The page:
UH Hilo should be a responsible steward for this unique place—the people, the land, the culture—that is a role to which we can aspire.
By Don Straney.
What makes each campus in the University of Hawai‘i System unique? How can we work together to efficiently serve the people of Hawaiʻi? How are we each expanding access to higher education for the people of our state and region?
I’d like to share some thoughts on the UH Hilo’s unique role in the UH System.
Teaching and research
First and foremost, UH Hilo is focused on our students and their learning. In everything we do—not just in the classroom, but in our research and community outreach, too—our students are front and center, participating, engaging, gaining real-life experiences, working on real-life problems, contributing solutions to our communities. Everything we do is woven into the learning experiences of our students.
Within this context, UH Hilo attracts a diverse array of learners: undergraduate, graduate, doctoral, lifelong learners, recent high school graduates, first generation local students, returning students, professionals reinventing themselves, international students. We are a rich resource for all with our expert faculty and dedicated staff at-the-ready to engage, teach, research, share, help.
Everyone is welcome to come learn with us.
Further, we are a campus where faculty conduct place-based, applied research of benefit to the people of Hawai‘i Island and the state. For example, faculty do research on indigenous languages that helps promote the revitalization of the Hawaiian language and culture. Environmental scientists are studying ways to mitigate climate change. Marine scientists are researching coastal pollution and the effects of recent major storm surge.
UH Hilo seeks to better reflect Hawai‘i, its people, history, cultures, and natural environment in all that it does. As a member of the UH System, we embrace our responsibility to serve the indigenous people of Hawai‘i and to support Hawai‘i’s indigenous language and culture.
We are integrating the Hawaiian experience into many of the ways in which we teach, conduct research, and do outreach to the community. For example, cultural practitioners at our Uluākea program teach faculty in various academic disciplines an authentic and practical understanding of indigenous ways of knowing the world.
UH Hilo also is the most ethnically diverse four-year public campus in the country, according to a recent ranking. This creates a beautiful global community on campus and prepares our students well for an increasingly global society.
This place-based yet global campus community is of great benefit not only to the students from our island and state, but also to students from elsewhere, most notably the Pacific region. Students who hail from elsewhere in the Pacific are responding well to our invitation to come study with us. Pacific islanders can learn while immersed in our island community, and then return to their homelands highly skilled in their chosen field, ready to teach, start nonprofits, address health care, protect the environment and more.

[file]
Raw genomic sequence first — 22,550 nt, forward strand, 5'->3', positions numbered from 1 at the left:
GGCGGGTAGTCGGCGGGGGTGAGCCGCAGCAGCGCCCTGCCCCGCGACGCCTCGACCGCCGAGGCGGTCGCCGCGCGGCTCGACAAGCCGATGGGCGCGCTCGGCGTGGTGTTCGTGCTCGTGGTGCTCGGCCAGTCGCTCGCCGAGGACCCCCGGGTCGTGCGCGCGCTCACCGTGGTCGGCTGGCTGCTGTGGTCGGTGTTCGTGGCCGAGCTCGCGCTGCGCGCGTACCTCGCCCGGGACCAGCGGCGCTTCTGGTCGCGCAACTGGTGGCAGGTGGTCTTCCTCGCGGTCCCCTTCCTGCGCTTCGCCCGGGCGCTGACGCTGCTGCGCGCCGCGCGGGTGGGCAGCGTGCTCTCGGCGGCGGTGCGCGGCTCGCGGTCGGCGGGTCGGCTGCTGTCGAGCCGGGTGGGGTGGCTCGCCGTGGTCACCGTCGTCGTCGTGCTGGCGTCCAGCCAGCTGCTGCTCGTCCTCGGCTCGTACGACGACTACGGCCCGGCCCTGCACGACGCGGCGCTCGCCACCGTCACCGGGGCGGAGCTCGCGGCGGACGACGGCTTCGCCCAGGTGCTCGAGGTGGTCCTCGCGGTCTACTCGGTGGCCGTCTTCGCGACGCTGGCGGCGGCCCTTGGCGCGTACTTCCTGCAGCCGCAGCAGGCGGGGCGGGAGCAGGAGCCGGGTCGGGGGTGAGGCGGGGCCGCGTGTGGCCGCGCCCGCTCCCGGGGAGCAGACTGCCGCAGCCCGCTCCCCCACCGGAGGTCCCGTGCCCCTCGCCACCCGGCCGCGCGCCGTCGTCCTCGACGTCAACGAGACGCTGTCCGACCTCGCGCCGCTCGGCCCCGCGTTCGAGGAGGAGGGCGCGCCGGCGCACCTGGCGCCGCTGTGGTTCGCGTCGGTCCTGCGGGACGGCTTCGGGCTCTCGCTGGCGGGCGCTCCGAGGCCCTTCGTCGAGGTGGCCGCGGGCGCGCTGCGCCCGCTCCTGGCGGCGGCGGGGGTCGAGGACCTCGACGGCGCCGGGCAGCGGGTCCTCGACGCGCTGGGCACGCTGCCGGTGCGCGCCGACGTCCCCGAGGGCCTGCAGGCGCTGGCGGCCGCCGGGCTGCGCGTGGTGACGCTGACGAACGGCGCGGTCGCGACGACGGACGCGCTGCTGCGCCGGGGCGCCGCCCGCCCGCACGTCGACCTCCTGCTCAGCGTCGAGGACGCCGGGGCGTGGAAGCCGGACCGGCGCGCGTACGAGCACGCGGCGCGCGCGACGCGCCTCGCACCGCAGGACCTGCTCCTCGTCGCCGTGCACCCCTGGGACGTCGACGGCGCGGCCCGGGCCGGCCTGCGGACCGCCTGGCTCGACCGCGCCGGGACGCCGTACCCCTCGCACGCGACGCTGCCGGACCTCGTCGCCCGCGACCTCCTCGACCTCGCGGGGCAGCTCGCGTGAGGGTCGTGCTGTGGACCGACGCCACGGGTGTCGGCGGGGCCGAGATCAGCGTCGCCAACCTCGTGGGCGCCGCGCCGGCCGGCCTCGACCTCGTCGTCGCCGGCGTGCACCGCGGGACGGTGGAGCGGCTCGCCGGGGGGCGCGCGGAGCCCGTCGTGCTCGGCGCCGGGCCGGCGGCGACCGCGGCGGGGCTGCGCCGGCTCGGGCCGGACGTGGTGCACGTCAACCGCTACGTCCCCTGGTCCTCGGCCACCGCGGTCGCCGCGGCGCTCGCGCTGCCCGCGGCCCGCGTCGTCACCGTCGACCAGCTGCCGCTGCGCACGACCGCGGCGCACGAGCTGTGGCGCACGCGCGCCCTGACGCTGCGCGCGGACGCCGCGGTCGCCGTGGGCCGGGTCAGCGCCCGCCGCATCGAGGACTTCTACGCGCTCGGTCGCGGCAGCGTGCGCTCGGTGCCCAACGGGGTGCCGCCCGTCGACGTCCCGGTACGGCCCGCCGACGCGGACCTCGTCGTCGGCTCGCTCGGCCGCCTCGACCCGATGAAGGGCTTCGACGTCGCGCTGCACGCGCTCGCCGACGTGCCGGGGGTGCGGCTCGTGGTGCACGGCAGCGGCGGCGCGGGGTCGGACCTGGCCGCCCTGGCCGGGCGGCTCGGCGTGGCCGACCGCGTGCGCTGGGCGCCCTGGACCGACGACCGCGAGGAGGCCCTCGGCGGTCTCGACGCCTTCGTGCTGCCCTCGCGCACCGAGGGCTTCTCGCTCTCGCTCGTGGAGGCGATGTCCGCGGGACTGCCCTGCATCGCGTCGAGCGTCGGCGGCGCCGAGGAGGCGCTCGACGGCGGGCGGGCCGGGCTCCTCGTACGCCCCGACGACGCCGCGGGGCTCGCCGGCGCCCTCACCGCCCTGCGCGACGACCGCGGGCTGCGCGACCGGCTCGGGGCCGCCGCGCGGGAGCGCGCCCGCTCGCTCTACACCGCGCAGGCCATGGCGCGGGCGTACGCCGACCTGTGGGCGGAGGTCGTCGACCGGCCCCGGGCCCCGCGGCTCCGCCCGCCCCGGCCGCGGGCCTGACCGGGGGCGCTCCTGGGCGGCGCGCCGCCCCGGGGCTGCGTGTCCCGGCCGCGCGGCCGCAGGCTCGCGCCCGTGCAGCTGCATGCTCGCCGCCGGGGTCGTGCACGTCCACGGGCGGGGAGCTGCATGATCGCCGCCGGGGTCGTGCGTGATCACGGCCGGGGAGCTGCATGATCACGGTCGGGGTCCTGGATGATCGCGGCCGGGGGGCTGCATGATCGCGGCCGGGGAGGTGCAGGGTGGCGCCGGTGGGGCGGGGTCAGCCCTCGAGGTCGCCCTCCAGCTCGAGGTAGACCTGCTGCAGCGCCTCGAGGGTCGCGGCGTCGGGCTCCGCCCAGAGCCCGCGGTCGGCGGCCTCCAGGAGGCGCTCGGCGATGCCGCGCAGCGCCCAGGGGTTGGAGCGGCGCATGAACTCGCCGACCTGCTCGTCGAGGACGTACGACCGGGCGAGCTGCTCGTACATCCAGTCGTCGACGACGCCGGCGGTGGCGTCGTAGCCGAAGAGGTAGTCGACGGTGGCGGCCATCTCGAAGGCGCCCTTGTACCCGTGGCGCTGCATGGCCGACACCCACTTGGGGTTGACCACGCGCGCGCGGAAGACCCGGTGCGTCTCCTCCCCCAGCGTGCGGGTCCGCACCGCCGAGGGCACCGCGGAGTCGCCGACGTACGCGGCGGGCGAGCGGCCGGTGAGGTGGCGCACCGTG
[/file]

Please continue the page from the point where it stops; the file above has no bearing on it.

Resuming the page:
In addition to ethnic and cultural diversity, Hawai‘i Island itself is one of the most geographically diverse places in the world. The land, sea and sky create an environment unsurpassed for exploration and inquiry, foundation blocks of learning.
With the combined ethnic, cultural and environmental diversity of our campus and island, we promise our students and our researchers a location that no other campus in the UH System can.
I believe UH Hilo should be a responsible steward for this unique place—the people, the land, the culture—that is a role to which we can aspire. We offer and expand access to higher education to the people of our island and region, we do applied research that is of benefit to the people and the place, and we reach out to strengthen communities where they need it most (think health care, sustainable agriculture, renewable energy).
We are a university where students are challenged to do their very best work, inspired to think critically about topical issues and to discover practical solutions, and nurtured to find meaning in their lives through community connection and response.
This is what we aim to be within the UH System. It’s a role I know we all take to heart and I look forward to working with you on ways to grow and strengthen UH Hilo in the new year ahead.
Happy holidays to you and yours,